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Using "wrong" lens in travel photography


When you use printing apps, you will see the horizontal layout described as “landscape” while vertical layout as “portrait”.


Also you will see a lot of discussions about focal length for landscape-, architecture- and astrophotography. There seems to be a few correct answers such as “16-35mm” “24mm” and ”11-24”.


Hmmm… That’s quite stereotype, isn’t it?


Typical as a Libra, I struggled when it comes to buy camera and lenses.


Disadvantage of this personality is that I am always short of a lens when I need it.


Advantage is that I am getting used to make myself using the wrong lens with positive spirit.



All the photos you saw in this blog are taken by Sony A7M3 and FE 100mm F2.8 STF GM OSS hold by a right-angle bracket on a tripod. Super wrong lens to be used for small town travelling, isn’t it?


I did it anyway. Why? Because this small town is famous for the leaves and flowers that I want to take photos for. And I don’t want to bring one more camera or change lenses frequently during the short trip.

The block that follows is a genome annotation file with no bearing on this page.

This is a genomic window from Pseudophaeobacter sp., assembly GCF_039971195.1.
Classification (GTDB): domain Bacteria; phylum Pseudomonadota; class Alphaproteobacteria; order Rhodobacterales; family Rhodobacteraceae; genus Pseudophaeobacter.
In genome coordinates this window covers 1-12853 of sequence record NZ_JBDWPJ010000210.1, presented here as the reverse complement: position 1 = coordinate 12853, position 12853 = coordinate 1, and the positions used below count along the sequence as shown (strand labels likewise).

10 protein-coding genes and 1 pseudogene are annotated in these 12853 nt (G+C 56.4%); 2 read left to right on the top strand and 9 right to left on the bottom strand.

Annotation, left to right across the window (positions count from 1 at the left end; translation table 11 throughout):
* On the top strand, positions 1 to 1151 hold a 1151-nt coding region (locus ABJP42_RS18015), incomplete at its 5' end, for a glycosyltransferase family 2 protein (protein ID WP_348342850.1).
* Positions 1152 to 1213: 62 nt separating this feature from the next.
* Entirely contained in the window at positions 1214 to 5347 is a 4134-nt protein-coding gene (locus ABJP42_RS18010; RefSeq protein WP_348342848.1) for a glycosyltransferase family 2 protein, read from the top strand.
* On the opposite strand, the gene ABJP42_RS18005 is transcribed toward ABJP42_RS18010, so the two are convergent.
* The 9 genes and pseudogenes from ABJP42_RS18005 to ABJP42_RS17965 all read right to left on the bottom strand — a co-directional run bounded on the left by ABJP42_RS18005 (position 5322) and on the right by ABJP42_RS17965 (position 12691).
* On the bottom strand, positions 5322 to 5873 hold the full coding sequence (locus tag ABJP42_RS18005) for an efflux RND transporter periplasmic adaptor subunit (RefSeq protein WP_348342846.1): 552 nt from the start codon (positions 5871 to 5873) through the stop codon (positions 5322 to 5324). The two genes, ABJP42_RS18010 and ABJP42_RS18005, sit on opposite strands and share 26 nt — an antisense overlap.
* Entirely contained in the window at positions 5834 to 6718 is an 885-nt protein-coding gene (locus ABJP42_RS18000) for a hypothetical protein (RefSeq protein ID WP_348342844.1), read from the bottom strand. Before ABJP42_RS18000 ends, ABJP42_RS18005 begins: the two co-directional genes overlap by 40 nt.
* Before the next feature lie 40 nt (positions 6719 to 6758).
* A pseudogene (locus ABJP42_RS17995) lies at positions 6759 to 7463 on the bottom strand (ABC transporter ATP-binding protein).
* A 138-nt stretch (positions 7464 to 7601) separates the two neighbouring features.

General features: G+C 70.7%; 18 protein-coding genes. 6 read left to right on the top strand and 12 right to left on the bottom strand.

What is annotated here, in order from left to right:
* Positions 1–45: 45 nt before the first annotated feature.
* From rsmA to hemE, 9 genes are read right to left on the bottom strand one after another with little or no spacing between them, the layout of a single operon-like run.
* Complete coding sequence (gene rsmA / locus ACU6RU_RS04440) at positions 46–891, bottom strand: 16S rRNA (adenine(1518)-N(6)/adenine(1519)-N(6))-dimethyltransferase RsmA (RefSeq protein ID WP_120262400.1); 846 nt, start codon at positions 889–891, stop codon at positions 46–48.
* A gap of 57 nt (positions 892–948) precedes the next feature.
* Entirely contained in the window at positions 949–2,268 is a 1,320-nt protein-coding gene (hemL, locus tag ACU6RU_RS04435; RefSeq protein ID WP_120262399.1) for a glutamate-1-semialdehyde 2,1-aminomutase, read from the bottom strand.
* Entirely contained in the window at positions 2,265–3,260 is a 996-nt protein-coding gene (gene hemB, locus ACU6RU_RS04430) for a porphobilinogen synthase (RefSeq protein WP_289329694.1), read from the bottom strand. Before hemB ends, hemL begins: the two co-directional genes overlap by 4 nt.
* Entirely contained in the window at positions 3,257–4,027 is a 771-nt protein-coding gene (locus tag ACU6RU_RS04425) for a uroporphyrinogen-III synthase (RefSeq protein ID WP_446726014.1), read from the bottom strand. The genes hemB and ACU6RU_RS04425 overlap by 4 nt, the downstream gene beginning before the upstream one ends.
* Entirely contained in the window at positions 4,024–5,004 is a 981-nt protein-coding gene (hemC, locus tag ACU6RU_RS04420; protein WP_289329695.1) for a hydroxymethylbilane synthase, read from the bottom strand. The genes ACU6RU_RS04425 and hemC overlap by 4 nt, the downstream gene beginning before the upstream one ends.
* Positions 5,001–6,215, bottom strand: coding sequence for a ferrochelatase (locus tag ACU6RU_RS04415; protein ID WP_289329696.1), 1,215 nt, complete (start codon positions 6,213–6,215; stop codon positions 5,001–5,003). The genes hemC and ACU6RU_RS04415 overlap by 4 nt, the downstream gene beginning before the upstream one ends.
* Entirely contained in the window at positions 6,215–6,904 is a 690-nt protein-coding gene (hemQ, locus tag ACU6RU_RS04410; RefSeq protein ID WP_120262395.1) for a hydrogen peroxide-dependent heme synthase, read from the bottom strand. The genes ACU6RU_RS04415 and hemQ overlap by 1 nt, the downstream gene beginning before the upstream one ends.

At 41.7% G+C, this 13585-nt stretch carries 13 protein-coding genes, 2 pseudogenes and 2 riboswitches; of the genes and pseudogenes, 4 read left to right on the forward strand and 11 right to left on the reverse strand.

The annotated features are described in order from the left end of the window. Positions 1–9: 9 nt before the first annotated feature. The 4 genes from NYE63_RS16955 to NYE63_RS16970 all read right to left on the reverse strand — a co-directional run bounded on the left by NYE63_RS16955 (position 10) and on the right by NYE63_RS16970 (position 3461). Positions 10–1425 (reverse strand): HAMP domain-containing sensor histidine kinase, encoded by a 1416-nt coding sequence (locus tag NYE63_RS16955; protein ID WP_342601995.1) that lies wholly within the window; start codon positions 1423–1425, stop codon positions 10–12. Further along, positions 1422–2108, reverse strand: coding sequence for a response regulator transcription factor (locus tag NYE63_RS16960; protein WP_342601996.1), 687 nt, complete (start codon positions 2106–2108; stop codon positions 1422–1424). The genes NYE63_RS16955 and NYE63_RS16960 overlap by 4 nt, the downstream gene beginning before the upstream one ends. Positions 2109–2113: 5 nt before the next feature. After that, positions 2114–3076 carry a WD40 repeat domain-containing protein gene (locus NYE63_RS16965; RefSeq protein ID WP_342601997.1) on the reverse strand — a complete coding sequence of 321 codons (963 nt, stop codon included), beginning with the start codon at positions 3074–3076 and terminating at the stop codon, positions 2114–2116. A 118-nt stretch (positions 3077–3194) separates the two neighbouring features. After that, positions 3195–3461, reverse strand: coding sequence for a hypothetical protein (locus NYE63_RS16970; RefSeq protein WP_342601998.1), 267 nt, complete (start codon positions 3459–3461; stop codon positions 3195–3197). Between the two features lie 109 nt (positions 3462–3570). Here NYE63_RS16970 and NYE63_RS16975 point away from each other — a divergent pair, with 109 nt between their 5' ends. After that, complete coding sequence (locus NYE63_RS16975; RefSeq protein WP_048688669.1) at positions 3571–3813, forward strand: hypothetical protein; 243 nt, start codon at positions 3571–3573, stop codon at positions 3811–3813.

The result turns out to be better than I expected. The long focal length happens to make the subject stand out, saved me a lot of time to cut other tourists out of the view. The sharp focus and soft bokeh of this lens works pretty good when there are leaves and sun spots in the scene.


Due to the limited width of the town's streets, in many cases I can't go backwards. So I took a lot of vertical photo shooting to adjust the framing. It works just fine when creating spatial extensions, especially when there is a door or a tunnel involved.



What I want to say is, there are suitable lenses for different topics, but sometimes you do not have the right one on hand. It doesn’t mean you cannot have fun with the “wrong” lens and still get the photos you like. I think one of the biggest pleasures of photography is breaking the limits with limited equipment.